Bruce's Reviews > The Autobiography of Benjamin Franklin

The Autobiography of Benjamin Franklin by Benjamin Franklin
Rate this book
Clear rating

by
1207684
's review
Aug 25, 2010

liked it
Read on August 25, 2010

I read this book as a teenager and was so captivated that I tried Franklin’s scheme of cultivating the virtues, probably with only marginal success. It was fun to reacquaint myself with the work.

Franklin first of all affirms that he would live his life over again unchanged, were he given the opportunity. Compare this with Nietzsche’s assertion that such would be repugnant to most men. Thus one can see that Franklin was essentially a content and optimistic man. This book is a candid and non-florid account of his development from a poor and ignorant child to a success in many fields. In this respect he is not reluctant to admit his failures, his misjudgments and follies. He had a fair amount of good luck, too, particularly with respect to helpful people being drawn to him and recognizing his talents. Franklin’s style is not highly literary but almost reportorial. And his presentation is quintessentially secular, with almost none of the pious or even sanctimonious rhetoric associated with such contemporaries as Jonathan Edwards; in this sense he comes across as very modern, thus increasing his relevance for readers today. Franklin affirms his Deism, his rejection of divine revelation, and his essential irreligiousness in practice if not in belief. Franklin is a true heir of the Enlightenment, and his work shows little Romantic sentiment or appreciation. A true polymath, Franklin unabashedly enumerates his activities and accomplishments in many areas of endeavor. His style is not introspective or psychological but an enumeration of events and facts. Yet the narrative flows and is easily readable and entertaining. Here is a prescient comment on politics: “The best public measures are therefore seldom adopted from previous wisdom, but forc'd by the occasion.”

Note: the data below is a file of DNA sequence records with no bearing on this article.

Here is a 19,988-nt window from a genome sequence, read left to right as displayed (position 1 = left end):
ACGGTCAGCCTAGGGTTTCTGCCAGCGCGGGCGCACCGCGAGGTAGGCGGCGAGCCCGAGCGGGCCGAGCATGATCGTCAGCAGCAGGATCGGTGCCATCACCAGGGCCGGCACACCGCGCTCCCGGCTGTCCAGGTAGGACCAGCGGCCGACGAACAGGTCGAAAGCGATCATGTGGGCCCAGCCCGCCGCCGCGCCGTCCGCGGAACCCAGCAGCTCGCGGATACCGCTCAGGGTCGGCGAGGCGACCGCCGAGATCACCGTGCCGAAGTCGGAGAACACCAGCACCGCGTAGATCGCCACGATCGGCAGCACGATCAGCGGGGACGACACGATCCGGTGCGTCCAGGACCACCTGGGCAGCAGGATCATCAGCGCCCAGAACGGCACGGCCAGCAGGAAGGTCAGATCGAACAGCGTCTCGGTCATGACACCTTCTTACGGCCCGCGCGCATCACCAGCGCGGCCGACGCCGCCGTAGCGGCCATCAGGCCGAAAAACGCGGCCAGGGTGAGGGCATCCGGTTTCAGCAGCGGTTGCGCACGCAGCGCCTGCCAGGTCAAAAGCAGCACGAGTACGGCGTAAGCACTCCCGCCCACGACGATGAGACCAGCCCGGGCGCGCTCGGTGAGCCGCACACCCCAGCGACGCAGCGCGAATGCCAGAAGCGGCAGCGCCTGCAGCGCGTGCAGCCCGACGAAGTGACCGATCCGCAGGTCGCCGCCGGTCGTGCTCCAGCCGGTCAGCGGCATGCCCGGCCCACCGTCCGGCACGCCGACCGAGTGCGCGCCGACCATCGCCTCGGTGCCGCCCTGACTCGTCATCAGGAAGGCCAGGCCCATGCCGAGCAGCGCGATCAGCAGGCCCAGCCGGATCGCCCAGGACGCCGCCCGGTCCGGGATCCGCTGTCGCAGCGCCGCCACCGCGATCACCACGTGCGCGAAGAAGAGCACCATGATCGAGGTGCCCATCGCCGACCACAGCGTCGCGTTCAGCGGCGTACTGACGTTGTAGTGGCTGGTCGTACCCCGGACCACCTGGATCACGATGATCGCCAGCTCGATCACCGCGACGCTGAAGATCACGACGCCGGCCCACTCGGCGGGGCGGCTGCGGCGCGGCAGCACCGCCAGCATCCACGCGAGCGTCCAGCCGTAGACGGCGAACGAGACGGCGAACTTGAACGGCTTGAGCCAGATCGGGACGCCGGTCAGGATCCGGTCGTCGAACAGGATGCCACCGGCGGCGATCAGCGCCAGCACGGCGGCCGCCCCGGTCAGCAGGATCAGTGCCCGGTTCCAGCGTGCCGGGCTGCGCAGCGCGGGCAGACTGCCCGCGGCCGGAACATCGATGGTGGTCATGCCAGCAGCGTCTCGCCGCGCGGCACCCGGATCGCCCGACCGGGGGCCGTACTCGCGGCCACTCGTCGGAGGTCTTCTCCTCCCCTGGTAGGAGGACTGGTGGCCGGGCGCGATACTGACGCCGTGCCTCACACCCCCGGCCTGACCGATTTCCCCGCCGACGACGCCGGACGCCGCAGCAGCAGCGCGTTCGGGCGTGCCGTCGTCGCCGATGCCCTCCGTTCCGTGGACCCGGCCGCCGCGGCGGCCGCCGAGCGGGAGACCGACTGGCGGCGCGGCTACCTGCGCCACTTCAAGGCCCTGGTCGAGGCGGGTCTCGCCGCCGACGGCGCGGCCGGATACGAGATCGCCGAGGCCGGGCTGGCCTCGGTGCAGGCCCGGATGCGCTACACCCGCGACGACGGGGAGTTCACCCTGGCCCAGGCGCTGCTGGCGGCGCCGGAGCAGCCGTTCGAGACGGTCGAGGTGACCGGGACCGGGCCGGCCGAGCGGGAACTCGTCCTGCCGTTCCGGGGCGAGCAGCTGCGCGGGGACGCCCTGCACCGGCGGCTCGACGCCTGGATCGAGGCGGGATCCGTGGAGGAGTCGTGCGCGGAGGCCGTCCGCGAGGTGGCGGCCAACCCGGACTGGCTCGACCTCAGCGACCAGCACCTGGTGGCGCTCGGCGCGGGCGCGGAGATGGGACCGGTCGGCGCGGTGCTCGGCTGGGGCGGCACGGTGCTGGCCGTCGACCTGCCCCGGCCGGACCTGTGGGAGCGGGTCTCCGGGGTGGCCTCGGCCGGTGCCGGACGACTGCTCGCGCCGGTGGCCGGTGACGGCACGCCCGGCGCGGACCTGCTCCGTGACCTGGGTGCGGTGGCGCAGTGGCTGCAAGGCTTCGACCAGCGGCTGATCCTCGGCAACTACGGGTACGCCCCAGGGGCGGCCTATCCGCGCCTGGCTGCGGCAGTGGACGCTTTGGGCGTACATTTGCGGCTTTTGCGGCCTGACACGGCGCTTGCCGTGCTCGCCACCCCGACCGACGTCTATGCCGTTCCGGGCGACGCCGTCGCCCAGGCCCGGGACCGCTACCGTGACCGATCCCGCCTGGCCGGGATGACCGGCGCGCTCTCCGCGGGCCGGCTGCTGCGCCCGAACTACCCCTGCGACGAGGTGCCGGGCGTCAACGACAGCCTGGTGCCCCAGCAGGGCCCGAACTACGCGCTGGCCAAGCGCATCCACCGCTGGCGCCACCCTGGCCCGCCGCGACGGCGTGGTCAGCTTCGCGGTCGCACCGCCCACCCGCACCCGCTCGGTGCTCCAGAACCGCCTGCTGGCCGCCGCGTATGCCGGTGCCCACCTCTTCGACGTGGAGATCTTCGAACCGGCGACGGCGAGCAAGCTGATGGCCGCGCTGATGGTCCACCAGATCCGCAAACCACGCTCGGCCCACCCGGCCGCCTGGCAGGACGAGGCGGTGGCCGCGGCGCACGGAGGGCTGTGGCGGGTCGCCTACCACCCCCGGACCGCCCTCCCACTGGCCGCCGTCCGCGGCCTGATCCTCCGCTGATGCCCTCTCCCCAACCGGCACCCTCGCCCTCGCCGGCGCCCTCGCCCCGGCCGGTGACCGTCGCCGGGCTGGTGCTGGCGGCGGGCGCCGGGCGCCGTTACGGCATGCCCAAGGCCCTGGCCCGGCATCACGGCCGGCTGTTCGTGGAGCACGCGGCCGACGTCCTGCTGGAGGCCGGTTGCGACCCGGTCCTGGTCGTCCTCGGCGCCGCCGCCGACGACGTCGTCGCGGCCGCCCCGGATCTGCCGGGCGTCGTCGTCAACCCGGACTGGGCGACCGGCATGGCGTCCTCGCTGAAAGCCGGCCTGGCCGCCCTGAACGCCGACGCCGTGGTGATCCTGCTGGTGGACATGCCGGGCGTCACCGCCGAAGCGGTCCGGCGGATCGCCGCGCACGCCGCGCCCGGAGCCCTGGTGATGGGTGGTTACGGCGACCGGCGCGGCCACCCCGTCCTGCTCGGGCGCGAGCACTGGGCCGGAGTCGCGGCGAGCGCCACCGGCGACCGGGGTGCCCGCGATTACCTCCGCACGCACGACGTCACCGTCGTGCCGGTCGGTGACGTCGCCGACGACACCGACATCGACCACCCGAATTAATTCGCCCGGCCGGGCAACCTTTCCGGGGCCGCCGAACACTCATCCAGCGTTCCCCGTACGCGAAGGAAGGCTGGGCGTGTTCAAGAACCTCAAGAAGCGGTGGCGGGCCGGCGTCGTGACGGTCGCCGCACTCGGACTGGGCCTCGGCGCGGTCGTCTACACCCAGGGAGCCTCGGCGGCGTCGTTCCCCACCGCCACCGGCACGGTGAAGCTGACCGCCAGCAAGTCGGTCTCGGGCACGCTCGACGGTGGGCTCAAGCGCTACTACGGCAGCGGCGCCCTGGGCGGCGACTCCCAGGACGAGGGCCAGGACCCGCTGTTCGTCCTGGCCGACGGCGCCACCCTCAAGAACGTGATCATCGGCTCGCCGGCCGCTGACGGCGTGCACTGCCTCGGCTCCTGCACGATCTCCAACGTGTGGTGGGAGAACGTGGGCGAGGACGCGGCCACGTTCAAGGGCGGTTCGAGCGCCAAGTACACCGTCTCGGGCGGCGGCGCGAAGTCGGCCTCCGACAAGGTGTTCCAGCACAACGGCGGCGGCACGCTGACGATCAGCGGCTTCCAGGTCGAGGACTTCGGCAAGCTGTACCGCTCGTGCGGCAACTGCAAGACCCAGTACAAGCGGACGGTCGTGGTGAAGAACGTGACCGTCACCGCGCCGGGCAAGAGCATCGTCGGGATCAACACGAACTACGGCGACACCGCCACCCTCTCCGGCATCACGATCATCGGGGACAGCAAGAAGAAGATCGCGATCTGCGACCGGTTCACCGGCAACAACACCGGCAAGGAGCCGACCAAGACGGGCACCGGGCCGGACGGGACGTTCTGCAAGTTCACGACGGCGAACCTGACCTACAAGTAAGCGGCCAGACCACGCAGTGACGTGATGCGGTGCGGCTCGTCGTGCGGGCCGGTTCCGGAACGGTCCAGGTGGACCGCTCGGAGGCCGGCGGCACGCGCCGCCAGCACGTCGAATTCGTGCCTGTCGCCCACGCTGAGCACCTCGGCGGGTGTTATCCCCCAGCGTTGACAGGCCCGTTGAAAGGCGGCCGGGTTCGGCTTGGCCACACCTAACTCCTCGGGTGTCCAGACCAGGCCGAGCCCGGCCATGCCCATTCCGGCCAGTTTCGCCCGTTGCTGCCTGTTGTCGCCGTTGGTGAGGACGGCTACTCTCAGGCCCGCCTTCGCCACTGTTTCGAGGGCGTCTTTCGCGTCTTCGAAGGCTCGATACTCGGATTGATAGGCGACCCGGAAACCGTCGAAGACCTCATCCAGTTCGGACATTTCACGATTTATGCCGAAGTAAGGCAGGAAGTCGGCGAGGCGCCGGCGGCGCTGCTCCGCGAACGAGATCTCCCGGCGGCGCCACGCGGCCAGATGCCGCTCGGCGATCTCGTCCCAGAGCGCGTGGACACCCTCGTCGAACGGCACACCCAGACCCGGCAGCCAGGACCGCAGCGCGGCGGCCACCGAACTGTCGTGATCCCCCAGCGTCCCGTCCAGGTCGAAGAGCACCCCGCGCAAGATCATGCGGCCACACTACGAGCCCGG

This brief, instructive, and entertaining book is worth the reading, as it sheds light on an important figure in American history and on the 18th century in this country.
11 likes · flag

Sign into Goodreads to see if any of your friends have read The Autobiography of Benjamin Franklin.
Sign In »

Reading Progress

07/21/2016 marked as: read

Comments (showing 1-4 of 4) (4 new)

dateDown arrow    newest »

message 1: by Abott (new) - added it

Abott I will be reading this for the sake of cultivating the virtues which I heard about several times What do you think of his approach?


Bruce I found his approach interesting primarily from a historical standpoint. That is not to say that the virtues he describes are not worth cultivating. But he writes from an age that predated the psychological insights of the 20th century. I myself prefer a more introspective approach in terms of guiding my own life. But I am sure his approach would appeal to some people. And the end result is certainly commendable.


Dallas I am also trying to cultivate these characteristics, although I, as well, think that there are some more modern lists of virtue that jive better with modern thinking. I don't know, but I love this book and found this review very interesting and entertaining. Oh, we're we all to have the success of Benjamin Franklin, we too would be happy and content.


Dallas I am also trying to cultivate these characteristics, although I, as well, think that there are some more modern lists of virtue that jive better with modern thinking. I don't know, but I love this book and found this review very interesting and entertaining. Oh, we're we all to have the success of Benjamin Franklin, we too would be happy and content.


back to top